37. The Great Barrier Reef, northeastern Australia, to see the largest coral reef in the world. (Another that is on my list)
38. The Bay of Fundy, New Brunswick and Nova Scotia, Canada, to see the highest tides in the world (up to 16m)
39. The Waterpocket Fold, Utah, to see well exposed folds on a massive scale.
40. The Banded Iron Formation, Michigan, to better appreciate the air you breathe. (I sure have, I’ve also seen them out west.)
41. The Snows of Kilimanjaro, Tanzania. (This is not fair, not we are getting specific)
42. Lake Baikal, Siberia, to see the deepest lake in the world (1,620 m) with 20 percent of the Earth’s fresh water.
43. Ayers Rock (known now by the Aboriginal name of Uluru), Australia. This inselberg of nearly vertical Precambrian strata is about 2.5 kilometers long and more than 350 meters high.
44. Devil’s Tower, northeastern Wyoming, to see a classic example of columnar jointing (Been there a few times)
45. The Alps (not yet, but on the list)
46. Telescope Peak, in Death Valley National Park. From this spectacular summit you can look down onto the floor of Death Valley – 11,330 feet below. (I’m not 100 % sure we were on this particular peak but we did see all of Death Valley from our vantage point.)
47. The Li River, China, to see the fantastic tower karst that appears in much Chinese art (Yup, I even road a boat across it. The Karst really is pretty awesome.)
48. The Dalmation Coast of Croatia, to see the original Karst.
49. The Gorge of Bhagirathi, one of the sacred headwaters of the Ganges, in the Indian Himalayas, where the river flows from an ice tunnel beneath the Gangatori Glacier into a deep gorge.
50. The Goosenecks of the San Juan River, Utah, an impressive series of entrenched meanders.
52. Land’s End, Cornwall, Great Britain, for fractured granites that have feldspar crystals bigger than your fist.
53. Tierra del Fuego, Chile and Argentina, to see the Straights of Magellan and the southernmost tip of South America.
54. Mount St. Helens, Washington, to see the results of recent explosive volcanism. (Not yet, but it’s on my list)
55. The Giant’s Causeway and the Antrim Plateau, Northern Ireland, to see polygonally fractured basaltic flows. (On my list)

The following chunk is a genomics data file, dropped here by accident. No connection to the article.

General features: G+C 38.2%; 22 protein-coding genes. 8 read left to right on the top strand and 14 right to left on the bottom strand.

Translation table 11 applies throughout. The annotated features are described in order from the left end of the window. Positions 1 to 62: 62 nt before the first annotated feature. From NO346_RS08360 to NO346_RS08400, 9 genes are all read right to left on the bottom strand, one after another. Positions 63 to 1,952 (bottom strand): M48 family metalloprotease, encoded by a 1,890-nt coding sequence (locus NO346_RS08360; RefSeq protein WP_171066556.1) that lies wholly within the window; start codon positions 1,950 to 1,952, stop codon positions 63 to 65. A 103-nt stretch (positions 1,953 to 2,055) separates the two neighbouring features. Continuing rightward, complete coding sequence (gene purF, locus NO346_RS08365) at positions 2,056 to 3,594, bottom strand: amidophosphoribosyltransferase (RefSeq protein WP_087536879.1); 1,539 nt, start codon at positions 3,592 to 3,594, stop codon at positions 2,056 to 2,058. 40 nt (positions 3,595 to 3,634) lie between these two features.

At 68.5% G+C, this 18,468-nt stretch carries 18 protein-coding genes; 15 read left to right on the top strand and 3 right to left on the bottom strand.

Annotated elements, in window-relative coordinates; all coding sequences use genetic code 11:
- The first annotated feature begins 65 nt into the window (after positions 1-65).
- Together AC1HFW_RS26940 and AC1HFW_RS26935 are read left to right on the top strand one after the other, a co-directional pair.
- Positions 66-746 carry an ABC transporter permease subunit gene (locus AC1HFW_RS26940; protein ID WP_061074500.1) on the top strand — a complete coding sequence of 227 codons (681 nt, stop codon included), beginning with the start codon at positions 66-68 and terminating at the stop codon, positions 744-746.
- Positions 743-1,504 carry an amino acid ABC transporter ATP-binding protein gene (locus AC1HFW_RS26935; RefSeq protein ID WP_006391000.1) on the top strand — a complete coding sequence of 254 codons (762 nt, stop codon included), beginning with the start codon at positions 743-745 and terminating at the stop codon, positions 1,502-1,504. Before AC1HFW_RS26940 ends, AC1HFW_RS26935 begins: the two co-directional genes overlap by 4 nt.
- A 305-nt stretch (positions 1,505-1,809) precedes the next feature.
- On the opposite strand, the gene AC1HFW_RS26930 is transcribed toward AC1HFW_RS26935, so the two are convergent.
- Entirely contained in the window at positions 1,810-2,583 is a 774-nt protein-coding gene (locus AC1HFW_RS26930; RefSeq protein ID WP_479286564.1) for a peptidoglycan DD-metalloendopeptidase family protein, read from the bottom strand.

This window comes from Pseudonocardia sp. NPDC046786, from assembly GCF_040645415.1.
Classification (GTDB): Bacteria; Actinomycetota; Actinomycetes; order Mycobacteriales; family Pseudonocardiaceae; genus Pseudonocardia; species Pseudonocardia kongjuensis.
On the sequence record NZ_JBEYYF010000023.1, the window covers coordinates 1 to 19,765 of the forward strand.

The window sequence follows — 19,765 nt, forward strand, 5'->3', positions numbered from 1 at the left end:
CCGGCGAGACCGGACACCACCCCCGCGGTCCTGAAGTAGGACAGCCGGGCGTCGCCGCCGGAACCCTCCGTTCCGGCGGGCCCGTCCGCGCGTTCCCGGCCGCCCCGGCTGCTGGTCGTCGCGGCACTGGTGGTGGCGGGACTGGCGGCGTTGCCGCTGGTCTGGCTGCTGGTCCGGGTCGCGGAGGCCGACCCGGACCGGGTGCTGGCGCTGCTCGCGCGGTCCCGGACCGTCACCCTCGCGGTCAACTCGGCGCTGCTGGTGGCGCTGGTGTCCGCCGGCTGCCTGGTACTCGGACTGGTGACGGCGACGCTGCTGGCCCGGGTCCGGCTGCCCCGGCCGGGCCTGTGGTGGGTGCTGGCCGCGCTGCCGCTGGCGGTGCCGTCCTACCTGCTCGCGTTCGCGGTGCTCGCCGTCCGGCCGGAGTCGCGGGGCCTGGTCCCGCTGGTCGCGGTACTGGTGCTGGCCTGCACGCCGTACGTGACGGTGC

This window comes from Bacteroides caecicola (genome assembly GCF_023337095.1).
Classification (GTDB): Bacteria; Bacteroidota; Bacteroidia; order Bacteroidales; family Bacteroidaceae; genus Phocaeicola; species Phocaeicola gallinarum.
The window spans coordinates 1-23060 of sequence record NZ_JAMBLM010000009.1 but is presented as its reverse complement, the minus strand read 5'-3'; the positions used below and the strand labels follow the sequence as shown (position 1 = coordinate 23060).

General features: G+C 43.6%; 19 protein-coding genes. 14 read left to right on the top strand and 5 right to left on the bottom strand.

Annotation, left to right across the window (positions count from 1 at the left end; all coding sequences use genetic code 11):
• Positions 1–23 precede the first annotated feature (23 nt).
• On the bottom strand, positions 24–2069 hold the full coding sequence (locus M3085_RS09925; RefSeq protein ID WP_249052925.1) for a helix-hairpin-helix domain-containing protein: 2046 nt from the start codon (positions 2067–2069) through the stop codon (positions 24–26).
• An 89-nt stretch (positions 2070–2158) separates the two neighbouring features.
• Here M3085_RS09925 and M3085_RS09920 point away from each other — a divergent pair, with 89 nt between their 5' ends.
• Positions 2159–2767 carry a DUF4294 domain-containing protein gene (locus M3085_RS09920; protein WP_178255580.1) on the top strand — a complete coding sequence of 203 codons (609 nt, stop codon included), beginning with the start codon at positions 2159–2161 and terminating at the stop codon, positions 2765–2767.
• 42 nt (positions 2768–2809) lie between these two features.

56. The Great Rift Valley in Africa.
57. The Matterhorn, along the Swiss/Italian border
58. The Carolina Bays, along the Carolinian and Georgian coastal plain (I saw them before I knew much about geology)
59. The Mima Mounds near Olympia, Washington
60. Siccar Point, Berwickshire, Scotland, where James Hutton observed the classic unconformity 61. The moving rocks of Racetrack Playa in Death Valley
62. Yosemite Valley
63. Landscape Arch (or Delicate Arch) in Utah (Also on my list)
64. The Burgess Shale in British Columbia (Yes I did, on my geology trip to the Canadian Rockies)
65. The Channeled Scablands of central Washington
66. Bryce Canyon
67. Grand Prismatic Spring at Yellowstone (This is really an amazing spring.)
68. Monument Valley
69. The San Andreas fault (Yup)
70. The dinosaur footprints in La Rioja, Spain
71. The volcanic landscapes of the Canary Islands
72. The Pyrennees Mountains
73. The Lime Caves at Karamea on the West Coast of New Zealand
74. Denali
75. A catastrophic mass wasting event (The Frank Slide in Alberta, Canada.)
76. The giant crossbeds visible at Zion National Park
77. The black or green sand beaches in Hawaii
78. Barton Springs in Texas (I went swimming in them during ACL)
79. Hells Canyon in Idaho
80. The Black Canyon of the Gunnison in Colorado
81. The Tunguska Impact site in Siberia
82. Feel an earthquake with a magnitude greater than 5.0. (6.4 in Taiwan)
83. Find dinosaur footprints in situ
84. Find a trilobite (Canadian Rockies, we tried to dig it out, but we couldn’t)
85. Find gold, however small the flake (When I was a kid we went gold mining in SD, I still have the flake)
86. Find a meteorite fragment (I’ve never found one, but I have one my brother bought me)
87. Experience a volcanic ashfall
88. Experience a sandstorm (Their was a big sandstorm in Death Valley when we where there)
89. See a tsunami
90. Witness a total solar eclipse (I saw one as a kid, I remember making special things so we could look at the sun during the eclipse)
91. Witness a tornado firsthand (that has nothing to do with rocks)
92. Witness a meteor storm (Many times, but the best where in the Canadian Rockies and this year while sleeping on the Great Wall)
93. View Saturn and its moons through a respectable telescope. (I’ve seen Jupiter and it’s 4 main moons. Does that count?)
94. See the Aurora borealis, otherwise known as the northern lights. (Saw them about 8 years back in MI)